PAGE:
March 18th, 2015
Cults and Counterculture
During the 1960’s, America was going through a drastic change in political participation, religious involvement and traditional American values. Young Americans saw this as the
“Golden Age of Change”. The Civil rights movement was in full swing and had the support of the white house while the idea of fighting a domestic issue, the War on Poverty seemed hopeful to Americans. Unfortunately, the war in Vietnam took priority and sent the War on Poverty back to the streets. While the urban redevelopment and community projects got left in the dust, youth uprising against the Vietnam war ran rampant and attracted a new type of patriotism, standing up for your rights and against government authority. This ideology formed a new generation, a generation where conformity was looked down upon and radicalism was praised. These groups included black, white, men, women, upper class, working class, anyone that wanted the political power to change. As the 1960s progressed, so did the radicalist and activists. After feeling defeated by the war, the government, and fellow Americans. These people were dropping from the political sphere and finding themselves rootless. These rootless people did not have any ties to their family because they made their political group their family. They did not have any jobs because their jobs were protesting in the streets behind a leader. They did not have anything else to believe in, because what they believed in so strongly was seen as hopeless. These rootless people felt lost and displaced in a society where they rejected the idea of conformity yet didnt fit in anywhere else. This counterculture asked the question “where do we go now?”. These were
the traits of the 1960’s hippie trying to find their next purpose. These rootless people found a sense of belonging in new religious movements such cults.
The counter culture made cults popular due to the search of a natural and alternative way of life that didn’t include them conforming to the mainstream lifestyle of their parents and what society believed was normal. While this gave power to cults, it made this generation a target for brainwashing and manipulation. These beliefs and lifestyles would eventually end with an unhealthy state of mind and be placed in drastic circumstances that would potentially lead to their demise. The rootless people that came out of the political and radical 1960’s needed a place that fit with their ideas and find what they lost after the political involvement they were striving for and what they lost; purpose, a cause and a leader. Jim Jones and his Religious movement,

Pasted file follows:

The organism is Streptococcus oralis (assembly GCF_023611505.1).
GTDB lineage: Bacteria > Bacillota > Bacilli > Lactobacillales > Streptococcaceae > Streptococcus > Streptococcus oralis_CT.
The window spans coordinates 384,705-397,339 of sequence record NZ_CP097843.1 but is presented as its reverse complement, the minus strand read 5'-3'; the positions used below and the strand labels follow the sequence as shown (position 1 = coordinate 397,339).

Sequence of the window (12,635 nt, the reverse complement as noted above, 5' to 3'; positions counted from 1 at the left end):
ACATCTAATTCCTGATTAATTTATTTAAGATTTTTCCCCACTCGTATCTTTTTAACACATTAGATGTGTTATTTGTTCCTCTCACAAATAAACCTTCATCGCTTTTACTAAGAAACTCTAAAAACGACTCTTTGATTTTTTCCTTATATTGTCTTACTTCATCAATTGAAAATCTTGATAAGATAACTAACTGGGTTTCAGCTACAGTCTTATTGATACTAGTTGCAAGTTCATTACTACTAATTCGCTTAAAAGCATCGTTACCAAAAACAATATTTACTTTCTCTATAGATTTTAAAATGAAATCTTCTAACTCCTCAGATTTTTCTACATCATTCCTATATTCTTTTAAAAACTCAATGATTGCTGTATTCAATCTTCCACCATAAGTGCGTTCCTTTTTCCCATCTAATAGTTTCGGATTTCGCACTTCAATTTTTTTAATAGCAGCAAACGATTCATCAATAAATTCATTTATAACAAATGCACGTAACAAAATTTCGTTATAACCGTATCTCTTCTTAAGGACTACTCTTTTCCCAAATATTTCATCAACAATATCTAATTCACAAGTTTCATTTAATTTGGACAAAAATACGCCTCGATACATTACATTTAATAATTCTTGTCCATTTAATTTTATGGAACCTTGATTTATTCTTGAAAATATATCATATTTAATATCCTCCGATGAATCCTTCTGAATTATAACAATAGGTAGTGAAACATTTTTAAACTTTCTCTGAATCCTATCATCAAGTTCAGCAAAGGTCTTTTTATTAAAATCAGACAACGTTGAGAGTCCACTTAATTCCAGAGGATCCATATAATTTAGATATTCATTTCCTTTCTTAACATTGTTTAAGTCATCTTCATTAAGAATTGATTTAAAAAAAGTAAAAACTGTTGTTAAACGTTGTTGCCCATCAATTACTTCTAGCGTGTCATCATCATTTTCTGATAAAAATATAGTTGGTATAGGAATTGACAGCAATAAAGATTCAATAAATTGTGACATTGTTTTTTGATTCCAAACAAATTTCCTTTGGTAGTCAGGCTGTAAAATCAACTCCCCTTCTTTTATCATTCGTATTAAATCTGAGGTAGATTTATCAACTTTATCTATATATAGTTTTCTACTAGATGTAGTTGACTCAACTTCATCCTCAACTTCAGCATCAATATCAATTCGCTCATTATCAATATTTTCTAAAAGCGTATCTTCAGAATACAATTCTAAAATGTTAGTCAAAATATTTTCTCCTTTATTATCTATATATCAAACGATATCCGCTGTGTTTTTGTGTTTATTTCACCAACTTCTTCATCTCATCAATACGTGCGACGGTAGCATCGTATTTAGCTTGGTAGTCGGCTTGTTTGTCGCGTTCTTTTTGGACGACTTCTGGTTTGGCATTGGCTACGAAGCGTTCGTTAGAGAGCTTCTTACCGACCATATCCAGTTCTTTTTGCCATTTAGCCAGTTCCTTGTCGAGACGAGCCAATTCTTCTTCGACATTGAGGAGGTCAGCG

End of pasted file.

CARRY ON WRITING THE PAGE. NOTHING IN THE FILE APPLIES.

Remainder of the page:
People’s Temple, was able to give the counterculture generation that security in return their lives.
Post World War II brought on a whole new generation and American culture. The economy was booming while consumerism was at an all time high along with the American dream that appealed to a majority of the public. Some of the younger generation had already had anticonformist views and rejected the reserved standards of living. This generation go the name the Beats, a group of writers willing to explore things such as religion, sexuality and drugs which in return gave them confidence to freely express themselves to the public. America was moving out of the war and into a society that prided itself in the idea of being a stand up citizen but only by the American ideal standard. The beats in the 1950’s challenged the American norm and appealed to young americans who took their ideals and values to a new extreme. Famous singers such as Janis Joplin felt she connected with writers, Kerouac and Ginsberg, being beat by the
American dream and feeling as if there is more than the white picket fence. She dressed in all
black and hung out with the boys while writing poetry and listening to Jazz music. Janis Joplin soon became an icon of 1960s rock and the hippie